Ruth Mitchell

Before joining the Department of Health, Professor Horvath’s career included 30 years in clinical practice at the Royal Prince Alfred where he established a number of clinical services and as Director of the Renal and Transplant Services.  He has been active in teaching and research; policy development and implementation of national strategies on behalf of governments.

He has represented Australia’s interest with the World Health Organisation and was Deputy Chair of the WHO’s international cancer research institute based in Lyon, France. He was awarded an Officer in the Order of Australia in 2001.

Ruth Mitchell is a Neurosurgery Trainee currently in the second year of her PhD at the University of Melbourne, and also a Neurosurgery Registrar at the Royal Melbourne Hospital.

She is the Chair of the Royal Australasian College of Surgeons Trainee Association (RACSTA), and is drawn to advocacy and activist roles. Passions include refugee wellbeing, diversity in surgery and in science, getting rid of nuclear weapons, and curing brain cancer, ideally whilst eating ceviche.

Ruth has degrees in Zoology and Political Science, has worked in Slovakia with Romany Gypsy children, floated in the Dead Sea, and addressed the United Nations, but she has never spoken at an AMA National Conference before and is extremely excited to be invited.

Chris Ronalds AM SC

Chris Ronalds AM SC is a Sydney barrister, specialising in discrimination law, employment law and administrative law. In that role, she appeared in many landmark cases and has assisted a number of employers in addressing discrimination and harassment issues within their workforce. She has conducted multiple in depth investigations into workplace harassment and discrimination. She is an accredited mediator.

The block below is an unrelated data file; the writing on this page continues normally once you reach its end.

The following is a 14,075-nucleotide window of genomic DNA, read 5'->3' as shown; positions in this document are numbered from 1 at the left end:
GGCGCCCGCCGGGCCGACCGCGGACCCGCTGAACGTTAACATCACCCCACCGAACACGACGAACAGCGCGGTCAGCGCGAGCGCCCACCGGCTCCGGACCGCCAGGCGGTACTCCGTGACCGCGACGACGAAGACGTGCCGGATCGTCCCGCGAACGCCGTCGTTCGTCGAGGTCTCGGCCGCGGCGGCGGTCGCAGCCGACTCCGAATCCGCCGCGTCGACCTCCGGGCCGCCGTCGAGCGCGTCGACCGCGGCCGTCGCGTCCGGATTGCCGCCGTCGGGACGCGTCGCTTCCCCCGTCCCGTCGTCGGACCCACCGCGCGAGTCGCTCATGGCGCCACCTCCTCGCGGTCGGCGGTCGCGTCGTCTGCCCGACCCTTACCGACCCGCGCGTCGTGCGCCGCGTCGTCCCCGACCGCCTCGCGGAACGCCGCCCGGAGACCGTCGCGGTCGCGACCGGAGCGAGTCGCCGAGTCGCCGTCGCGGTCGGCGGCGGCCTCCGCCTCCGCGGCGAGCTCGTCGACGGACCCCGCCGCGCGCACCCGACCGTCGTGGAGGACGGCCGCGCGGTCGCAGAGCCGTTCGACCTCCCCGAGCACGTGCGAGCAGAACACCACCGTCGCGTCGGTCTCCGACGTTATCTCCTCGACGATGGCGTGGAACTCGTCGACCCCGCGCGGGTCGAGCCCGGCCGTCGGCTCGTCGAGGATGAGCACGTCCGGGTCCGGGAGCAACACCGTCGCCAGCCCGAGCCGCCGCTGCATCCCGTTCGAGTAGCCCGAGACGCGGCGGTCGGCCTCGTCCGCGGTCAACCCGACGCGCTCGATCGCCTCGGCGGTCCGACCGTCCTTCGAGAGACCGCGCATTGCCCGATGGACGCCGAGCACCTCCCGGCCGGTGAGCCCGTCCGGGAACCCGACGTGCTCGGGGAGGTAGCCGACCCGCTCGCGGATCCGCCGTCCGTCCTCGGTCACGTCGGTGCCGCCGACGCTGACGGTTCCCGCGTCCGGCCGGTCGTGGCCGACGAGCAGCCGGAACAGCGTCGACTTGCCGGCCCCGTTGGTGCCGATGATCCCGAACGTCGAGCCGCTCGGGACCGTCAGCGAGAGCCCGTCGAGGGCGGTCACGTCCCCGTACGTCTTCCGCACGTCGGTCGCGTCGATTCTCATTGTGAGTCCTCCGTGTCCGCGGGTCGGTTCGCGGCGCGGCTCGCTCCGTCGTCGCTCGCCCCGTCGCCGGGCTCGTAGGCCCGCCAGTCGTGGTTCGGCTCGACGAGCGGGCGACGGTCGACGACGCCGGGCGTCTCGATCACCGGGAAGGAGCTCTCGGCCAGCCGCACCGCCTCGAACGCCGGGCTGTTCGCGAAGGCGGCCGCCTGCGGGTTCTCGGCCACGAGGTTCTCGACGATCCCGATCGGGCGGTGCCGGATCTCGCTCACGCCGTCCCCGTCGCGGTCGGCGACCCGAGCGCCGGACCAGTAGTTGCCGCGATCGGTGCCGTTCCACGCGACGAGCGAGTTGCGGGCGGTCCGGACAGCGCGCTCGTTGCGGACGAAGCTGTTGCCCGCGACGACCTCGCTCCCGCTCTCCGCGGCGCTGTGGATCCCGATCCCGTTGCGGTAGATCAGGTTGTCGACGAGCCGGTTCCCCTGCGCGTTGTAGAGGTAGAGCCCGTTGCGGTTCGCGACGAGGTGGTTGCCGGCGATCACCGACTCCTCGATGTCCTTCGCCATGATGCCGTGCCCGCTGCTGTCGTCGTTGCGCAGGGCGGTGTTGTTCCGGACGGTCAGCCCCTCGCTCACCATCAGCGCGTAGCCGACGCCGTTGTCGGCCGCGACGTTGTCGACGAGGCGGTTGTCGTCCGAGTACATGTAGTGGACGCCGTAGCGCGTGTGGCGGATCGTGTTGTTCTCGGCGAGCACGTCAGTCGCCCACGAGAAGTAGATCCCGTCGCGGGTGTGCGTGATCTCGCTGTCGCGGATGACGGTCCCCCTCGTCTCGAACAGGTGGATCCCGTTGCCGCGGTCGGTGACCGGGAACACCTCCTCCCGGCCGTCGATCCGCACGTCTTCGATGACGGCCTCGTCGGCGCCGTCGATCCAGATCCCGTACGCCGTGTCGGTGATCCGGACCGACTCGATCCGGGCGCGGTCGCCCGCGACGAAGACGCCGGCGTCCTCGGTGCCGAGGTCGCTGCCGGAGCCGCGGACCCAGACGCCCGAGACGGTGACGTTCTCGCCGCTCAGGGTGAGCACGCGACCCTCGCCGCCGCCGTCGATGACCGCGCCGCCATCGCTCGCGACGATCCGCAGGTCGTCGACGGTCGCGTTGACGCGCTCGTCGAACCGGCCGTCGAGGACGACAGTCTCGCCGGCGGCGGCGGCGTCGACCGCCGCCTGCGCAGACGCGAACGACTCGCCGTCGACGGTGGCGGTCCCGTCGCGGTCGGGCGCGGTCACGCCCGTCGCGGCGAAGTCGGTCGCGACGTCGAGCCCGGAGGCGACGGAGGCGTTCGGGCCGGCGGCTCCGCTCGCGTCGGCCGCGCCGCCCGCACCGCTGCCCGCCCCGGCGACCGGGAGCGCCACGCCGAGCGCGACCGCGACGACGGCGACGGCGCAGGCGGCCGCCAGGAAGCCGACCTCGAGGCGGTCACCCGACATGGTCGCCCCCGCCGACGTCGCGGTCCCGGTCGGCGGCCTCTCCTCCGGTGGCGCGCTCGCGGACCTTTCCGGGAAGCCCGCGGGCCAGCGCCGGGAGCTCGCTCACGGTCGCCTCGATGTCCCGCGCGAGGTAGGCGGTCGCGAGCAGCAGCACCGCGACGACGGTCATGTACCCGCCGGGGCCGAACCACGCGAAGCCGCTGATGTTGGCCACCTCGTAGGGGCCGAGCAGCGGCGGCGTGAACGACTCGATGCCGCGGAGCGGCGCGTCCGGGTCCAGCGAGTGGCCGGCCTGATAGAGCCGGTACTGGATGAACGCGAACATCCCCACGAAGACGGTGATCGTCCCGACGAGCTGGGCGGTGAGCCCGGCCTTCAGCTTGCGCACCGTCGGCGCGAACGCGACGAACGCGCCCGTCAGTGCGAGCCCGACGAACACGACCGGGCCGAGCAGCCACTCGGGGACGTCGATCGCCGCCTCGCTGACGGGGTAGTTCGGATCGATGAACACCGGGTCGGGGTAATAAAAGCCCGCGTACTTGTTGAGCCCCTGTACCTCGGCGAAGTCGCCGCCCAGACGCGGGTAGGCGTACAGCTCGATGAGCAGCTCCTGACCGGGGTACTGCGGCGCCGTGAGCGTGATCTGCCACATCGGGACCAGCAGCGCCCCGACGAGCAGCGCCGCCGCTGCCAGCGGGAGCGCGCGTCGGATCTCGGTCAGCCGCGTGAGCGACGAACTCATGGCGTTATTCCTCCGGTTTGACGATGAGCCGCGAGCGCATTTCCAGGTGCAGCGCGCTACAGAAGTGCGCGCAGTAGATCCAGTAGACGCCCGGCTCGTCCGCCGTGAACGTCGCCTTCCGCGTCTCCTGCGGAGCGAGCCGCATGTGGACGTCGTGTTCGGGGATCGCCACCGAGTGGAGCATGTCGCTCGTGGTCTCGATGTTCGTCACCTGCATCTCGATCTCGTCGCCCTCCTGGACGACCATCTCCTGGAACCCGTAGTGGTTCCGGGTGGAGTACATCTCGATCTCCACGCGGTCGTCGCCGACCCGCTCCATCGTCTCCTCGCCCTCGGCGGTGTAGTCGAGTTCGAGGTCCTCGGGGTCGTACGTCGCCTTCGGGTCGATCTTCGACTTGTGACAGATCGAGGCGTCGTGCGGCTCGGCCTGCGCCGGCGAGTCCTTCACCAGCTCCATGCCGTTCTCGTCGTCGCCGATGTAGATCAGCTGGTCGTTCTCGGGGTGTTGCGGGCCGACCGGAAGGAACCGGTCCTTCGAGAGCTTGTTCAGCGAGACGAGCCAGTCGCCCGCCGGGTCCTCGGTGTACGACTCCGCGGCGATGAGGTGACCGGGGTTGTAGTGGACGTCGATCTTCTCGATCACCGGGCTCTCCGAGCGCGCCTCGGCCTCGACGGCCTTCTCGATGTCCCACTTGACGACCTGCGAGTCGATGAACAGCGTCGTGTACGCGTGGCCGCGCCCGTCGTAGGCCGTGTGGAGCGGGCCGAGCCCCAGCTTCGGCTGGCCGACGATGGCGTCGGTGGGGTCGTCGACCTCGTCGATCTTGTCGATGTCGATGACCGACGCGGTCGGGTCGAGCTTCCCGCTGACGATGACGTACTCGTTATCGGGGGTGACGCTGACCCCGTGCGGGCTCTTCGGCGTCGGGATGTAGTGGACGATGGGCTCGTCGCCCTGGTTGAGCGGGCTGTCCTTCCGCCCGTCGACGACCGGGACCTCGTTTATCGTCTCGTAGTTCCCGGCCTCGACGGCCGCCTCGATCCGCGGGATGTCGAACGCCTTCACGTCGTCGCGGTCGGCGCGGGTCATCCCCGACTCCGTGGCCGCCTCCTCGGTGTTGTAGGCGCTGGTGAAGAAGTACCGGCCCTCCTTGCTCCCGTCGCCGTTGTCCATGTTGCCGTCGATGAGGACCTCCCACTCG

She was closely involved with the preparation of the Sex Discrimination Act 1984 and the Disability Discrimination Act 1992.

She is the author of Discrimination Law and Practice, with Elizabeth Raper(Federation Press, 4th ed, July 2012).

She was appointed Senior Counsel in September 2004. 

She was made a Member of the Order of Australia in June 1994 for her services to women, and in particular anti-discrimination and affirmative action legislation.

Dr Linda Swan

As the Chief Medical Officer for Medibank Private, Linda is focused on improving the health outcomes and patient experience for their 3.8 million members as well as finding ways to keep the cost of heathcare affordable for all members. As the largest Private Health Insurer in Australia, Medibank is uniquely poisoned to drive healthcare reform that will benefit not only their members but all Australians. 

Linda is a registered medical practitioner with broad commercial and business experience across the health sector including in general practice, clinical research, the pharmaceutical and medical device sectors, population health and health policy. Prior to joining Medibank, Linda was the Managing Director for Healthways Australia  - a global population health company specialising in behaviour change programs to improve health and lower healthcare costs. 


Phil Truskett is a General Surgeon with an interest in Upper GI Surgery at the Prince of Wales Hospital, Sydney, where he is a senior staff specialist.